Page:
Sunday, July 8, 2007

al-Maliki may be out soon

Nouri al-Maliki may face a "no confidence" vote, according to CBS:
That has led senior Iraqi leaders to demand drastic change. CBS News has learned that on July 15, they plan to ask for a no-confidence vote in the Iraqi parliament as the first step to bringing down the government of Prime Minister Nouri al-Maliki.

Even those closest to the Iraqi prime minister, from his own party, admit the political situation is desperate.

"I feel there is no strategy, so the people become hopeless," said Faliy al Fayadh, an MP from the Dawa party.

I really don't see any way he can pull together enough votes to win. While al-Maliki may have the best intentions (I'll emphasize "may") he's always been vulnerable. I'm not passing judgement, but it still appears to me that Moqtada al-Sadr has positioned himself to be the "kingmaker". His power base has been a coalition of parties that have diverse interests.
Al-Maliki has announced his own alliance to try save his government, but even his vice president says that's little more than a short-term fix.

"Cosmetic change is not going to serve the interests of Iraqis is not going to stabilize, is not going to improve security , what we need is much bigger that that," said al Hashimi, the leader of the Iraqi Islamic Party.

Leaders of the Iraq Project claim they have the necessary votes to force al-Maliki to resign, but that has yet to be tested in parliament. For now, the U.S. is still standing by the Iraqi leader – publicly at least.

As always, Juan Cole:
They would need 138 seats to unseat al-Maliki, however, and it is not clear that they would have them. The 58 Kurdish deputies will vote for al-Maliki, and he would only need 80 Shiite votes to win the vote. Even with the defection from his alliance of 32 Sadrist MPs and 15 from the Islamic Virtue Party (Fadhila), al-Maliki probably still has 80 Shiite MPs behind him (before the defections he had about 130 in his United Iraqi Alliance, so the defections should have left him with 88). It is also not clear that the Sadrist and Islamic Virtue MPs will actually vote with Sunni fundamentalist parties to unseat a Shiite prime minister.

Al-Hayat reports in Arabic that al-Maliki has put together an alliance of 'moderate'
, including the Da'wa (Islamic Call) Party, the Supreme Islamic Iraqi Council (Shiite, leans toward Iran), and the Kurdistan Alliance. Da'wa has 24 seats in parliament, SIIC has 30, and the Kurds have 58. That gives them 112. For a stable government they need another 26 at least. There are some Shiite independents in the United Iraqi Alliance that still support al-Maliki, and he is hoping to peel off one of the three parties (the Iraqi Islamic Party) that make up the Sunni Arab Iraqi Accord Front, so as to put him over the top. (When he made these plans, I don't think al-Maliki realized that the Iraq Islamic Party's head, VP Tariq al-Hashimi, was planning to try to unseat him). So it is close, but al-Maliki may still have a simple majority behind him.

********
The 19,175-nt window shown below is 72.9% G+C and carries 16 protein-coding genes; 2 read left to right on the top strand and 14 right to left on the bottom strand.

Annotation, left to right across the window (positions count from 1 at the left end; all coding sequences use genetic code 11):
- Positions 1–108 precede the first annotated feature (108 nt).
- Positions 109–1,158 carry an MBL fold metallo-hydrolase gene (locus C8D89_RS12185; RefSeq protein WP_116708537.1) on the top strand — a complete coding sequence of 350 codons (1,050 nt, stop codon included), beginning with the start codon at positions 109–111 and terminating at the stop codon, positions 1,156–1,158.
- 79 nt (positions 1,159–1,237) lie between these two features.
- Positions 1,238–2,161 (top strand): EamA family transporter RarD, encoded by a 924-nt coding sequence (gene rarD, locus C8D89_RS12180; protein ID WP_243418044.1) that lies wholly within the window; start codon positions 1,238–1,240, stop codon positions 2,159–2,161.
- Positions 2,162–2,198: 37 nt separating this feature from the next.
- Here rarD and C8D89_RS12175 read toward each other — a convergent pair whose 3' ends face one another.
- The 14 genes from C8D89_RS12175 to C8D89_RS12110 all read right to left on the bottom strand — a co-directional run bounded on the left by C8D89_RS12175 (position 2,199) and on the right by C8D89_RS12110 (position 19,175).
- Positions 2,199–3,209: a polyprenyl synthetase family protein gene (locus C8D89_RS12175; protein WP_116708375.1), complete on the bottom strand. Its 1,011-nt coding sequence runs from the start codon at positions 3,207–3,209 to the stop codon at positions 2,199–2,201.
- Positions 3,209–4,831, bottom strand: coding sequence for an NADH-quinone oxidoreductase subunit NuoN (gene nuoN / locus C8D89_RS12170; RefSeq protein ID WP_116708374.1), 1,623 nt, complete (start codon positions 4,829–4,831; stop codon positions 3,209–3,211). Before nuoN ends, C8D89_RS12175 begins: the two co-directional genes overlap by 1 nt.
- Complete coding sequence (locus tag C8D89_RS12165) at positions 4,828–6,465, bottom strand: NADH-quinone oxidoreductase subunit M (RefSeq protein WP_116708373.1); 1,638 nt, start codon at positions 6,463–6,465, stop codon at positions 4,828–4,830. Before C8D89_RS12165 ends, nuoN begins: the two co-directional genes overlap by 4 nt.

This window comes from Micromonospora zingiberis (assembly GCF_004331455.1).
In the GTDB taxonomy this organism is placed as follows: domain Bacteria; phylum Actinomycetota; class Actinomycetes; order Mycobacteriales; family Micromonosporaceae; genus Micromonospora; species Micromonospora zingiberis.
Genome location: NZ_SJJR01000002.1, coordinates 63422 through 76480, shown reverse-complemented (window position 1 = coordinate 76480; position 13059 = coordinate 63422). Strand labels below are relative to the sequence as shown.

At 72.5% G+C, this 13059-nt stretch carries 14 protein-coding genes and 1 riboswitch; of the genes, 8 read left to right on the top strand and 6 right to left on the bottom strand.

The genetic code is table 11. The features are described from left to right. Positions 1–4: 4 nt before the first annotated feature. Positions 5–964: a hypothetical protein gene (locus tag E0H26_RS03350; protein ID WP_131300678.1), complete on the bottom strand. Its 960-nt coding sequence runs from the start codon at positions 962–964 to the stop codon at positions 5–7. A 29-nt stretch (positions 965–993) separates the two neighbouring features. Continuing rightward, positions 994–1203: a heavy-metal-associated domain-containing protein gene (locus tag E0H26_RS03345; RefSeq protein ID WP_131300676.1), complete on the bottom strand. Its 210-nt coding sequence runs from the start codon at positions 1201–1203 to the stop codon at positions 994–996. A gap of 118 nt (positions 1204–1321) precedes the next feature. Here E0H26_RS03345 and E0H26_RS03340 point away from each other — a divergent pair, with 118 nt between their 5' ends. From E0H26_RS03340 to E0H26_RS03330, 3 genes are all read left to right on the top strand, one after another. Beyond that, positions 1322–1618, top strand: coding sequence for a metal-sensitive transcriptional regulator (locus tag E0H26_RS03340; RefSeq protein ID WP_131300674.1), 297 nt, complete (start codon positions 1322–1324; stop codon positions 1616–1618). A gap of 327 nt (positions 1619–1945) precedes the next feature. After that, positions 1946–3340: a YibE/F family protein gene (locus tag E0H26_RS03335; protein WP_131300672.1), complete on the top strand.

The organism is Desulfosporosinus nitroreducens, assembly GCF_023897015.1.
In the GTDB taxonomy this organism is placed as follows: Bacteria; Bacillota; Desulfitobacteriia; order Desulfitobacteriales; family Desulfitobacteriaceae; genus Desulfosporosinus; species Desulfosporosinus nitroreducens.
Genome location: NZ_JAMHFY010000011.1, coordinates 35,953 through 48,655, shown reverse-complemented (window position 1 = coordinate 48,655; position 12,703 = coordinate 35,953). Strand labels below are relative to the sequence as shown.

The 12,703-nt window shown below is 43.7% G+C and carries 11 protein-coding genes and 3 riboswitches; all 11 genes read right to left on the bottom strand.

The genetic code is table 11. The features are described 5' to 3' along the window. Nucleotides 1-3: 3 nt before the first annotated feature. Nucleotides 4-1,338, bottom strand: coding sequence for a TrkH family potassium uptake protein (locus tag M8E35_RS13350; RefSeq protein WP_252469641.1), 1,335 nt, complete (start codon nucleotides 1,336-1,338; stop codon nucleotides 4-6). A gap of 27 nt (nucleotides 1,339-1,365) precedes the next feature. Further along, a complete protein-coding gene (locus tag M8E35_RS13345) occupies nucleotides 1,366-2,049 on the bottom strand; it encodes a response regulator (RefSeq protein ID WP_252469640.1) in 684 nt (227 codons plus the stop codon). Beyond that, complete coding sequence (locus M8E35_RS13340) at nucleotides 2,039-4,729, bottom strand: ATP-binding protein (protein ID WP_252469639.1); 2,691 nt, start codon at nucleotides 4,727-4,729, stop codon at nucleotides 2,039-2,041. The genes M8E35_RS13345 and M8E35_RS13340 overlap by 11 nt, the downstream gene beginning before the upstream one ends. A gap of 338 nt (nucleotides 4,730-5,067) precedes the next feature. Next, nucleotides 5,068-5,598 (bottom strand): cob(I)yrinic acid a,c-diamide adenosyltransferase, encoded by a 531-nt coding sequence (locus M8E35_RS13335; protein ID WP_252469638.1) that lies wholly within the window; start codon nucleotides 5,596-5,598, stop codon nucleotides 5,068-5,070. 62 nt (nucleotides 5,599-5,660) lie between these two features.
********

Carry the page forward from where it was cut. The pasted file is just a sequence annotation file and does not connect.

And I must quote this from Prof. Cole:
Readers sometimes ask me if analyzing the news from Iraq every day doesn't get me down.

It got me down today. Sunni Arab guerrillas, unable to operate as effectively in Baghdad because of the US troop surge, had a suicide bomber drive a truck loaded with explosives into a market in a village on the fringes of the northern city of Tuz Khurmato and detonate his payload. As I write, authorities had counted 130 dead bodies, many of them women and children, and relatives reported another 20 dead. Another 250 or so were wounded, some of them badly, according to the Arabic daily al-Hayat. The latter says Iraqis are referring to the bombing as "the Turkmen massacre." Some 40 homes, 20 shops, and a dozen automobiles were also destroyed.

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